In the 106th Congress, two rival database protection bills were introduced by Rep. Howard Coble of the House Judiciary Committee and Rep. Tom Bliley of the House Energy and Commerce Committee. The Coble bill, known as the Collections of Information Antipiracy Act, would have made it a civil or criminal offense to make available a "substantial" part of a collection so as to cause "material harm" to the market for the database. This bill raised several concerns about ambiguity of the terms "substantial part," "material harm," and "market." Critics contended that it gave publishers almost unfettered power over the information contained in their databases.

The Bliley bill, known as the Consumer and Investor Access to Information Act, was targeted more specifically toward direct copying of database information and using that information in head-to-head competition. Hearings held in summer 1999 were unable to resolve the significant differences between the two competing bills, and neither was enacted.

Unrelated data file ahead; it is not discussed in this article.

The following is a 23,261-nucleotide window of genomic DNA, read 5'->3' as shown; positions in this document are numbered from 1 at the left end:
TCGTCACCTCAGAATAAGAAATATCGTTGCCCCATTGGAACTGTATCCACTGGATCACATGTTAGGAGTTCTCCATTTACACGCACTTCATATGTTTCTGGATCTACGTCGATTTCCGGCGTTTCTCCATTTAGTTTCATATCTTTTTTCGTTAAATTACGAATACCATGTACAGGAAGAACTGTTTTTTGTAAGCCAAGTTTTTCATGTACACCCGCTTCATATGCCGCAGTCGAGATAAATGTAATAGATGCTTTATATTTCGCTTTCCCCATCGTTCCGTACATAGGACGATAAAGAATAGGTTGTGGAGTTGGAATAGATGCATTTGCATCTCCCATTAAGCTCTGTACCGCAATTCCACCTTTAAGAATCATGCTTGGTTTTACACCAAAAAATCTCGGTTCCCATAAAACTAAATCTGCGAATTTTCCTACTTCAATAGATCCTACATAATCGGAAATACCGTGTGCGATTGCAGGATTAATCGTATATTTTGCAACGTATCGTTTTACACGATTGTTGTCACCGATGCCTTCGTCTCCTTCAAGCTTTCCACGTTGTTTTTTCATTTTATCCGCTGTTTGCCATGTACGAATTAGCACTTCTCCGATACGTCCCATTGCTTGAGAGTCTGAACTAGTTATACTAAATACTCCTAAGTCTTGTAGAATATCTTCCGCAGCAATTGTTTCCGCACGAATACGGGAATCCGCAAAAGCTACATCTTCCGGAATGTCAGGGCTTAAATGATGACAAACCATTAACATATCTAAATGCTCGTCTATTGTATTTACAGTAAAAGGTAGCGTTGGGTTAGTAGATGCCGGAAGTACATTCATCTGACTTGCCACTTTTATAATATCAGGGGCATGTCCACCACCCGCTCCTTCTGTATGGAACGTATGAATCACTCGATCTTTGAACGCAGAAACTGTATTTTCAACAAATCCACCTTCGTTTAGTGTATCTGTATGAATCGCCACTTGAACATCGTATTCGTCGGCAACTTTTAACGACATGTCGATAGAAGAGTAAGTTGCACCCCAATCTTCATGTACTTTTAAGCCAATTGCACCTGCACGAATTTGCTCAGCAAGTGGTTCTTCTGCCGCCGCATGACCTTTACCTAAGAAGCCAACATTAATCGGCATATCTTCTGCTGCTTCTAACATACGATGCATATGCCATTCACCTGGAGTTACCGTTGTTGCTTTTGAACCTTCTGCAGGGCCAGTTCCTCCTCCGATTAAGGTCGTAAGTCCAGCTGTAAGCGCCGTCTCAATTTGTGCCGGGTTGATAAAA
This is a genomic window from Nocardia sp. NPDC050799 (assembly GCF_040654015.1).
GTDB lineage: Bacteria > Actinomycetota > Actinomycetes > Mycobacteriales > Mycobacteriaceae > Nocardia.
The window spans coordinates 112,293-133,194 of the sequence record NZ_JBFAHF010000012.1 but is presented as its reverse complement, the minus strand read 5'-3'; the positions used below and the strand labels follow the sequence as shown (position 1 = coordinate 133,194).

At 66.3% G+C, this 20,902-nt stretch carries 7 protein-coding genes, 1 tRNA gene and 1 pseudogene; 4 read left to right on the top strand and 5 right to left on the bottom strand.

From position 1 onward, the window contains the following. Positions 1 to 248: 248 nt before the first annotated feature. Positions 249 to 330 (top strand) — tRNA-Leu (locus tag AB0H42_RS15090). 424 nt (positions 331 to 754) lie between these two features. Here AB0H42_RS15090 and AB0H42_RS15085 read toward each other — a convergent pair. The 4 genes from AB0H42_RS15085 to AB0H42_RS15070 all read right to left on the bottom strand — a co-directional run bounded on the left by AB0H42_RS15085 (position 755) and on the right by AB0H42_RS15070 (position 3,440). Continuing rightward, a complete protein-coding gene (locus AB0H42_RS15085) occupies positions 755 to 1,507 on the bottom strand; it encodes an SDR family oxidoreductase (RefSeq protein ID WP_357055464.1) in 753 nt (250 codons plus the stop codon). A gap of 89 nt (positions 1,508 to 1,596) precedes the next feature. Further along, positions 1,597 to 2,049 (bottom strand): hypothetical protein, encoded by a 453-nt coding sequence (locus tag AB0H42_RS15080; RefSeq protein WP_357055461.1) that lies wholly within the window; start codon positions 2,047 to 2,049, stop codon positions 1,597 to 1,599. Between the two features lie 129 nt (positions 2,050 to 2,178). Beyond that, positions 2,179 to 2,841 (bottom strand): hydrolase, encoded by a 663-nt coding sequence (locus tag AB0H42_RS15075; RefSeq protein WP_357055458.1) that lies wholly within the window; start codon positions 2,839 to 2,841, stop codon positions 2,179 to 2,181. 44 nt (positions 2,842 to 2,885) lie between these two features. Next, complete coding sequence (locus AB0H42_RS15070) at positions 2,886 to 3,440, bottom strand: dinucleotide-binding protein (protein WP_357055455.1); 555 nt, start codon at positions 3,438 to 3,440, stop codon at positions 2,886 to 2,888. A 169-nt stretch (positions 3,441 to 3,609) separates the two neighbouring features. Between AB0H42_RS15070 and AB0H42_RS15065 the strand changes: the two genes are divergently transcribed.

While no bill was introduced in the 107th Congress, work continued on crafting one that would represent a compromise between the Bliley and Coble bills. Staffers for the House Judiciary Committee reported that they did not anticipate reintroducing legislation until a bill was crafted that was reasonably likely to be approved by most (but probably not all) of the various interests.

The behind-the-scenes activity moved up front when hearings were held before the House Committee on Energy and Commerce in September 2003. House Bill 3261 was introduced 2 weeks later. Significantly, it was introduced by Rep. Coble and is co-sponsored by the chairs of the previously competing committees.

The legislation is not an exact match of either of the two earlier bills, nor is it a perfect hybrid. It focuses on uses "in commerce," rather than any subsequent use, and requires a "quantitatively substantial" part of the database to also be used in commerce. In addition, the bill requires that the new use must be the functional equivalent of the original database in the same market and result in the disruption of revenue before any injury can be shown.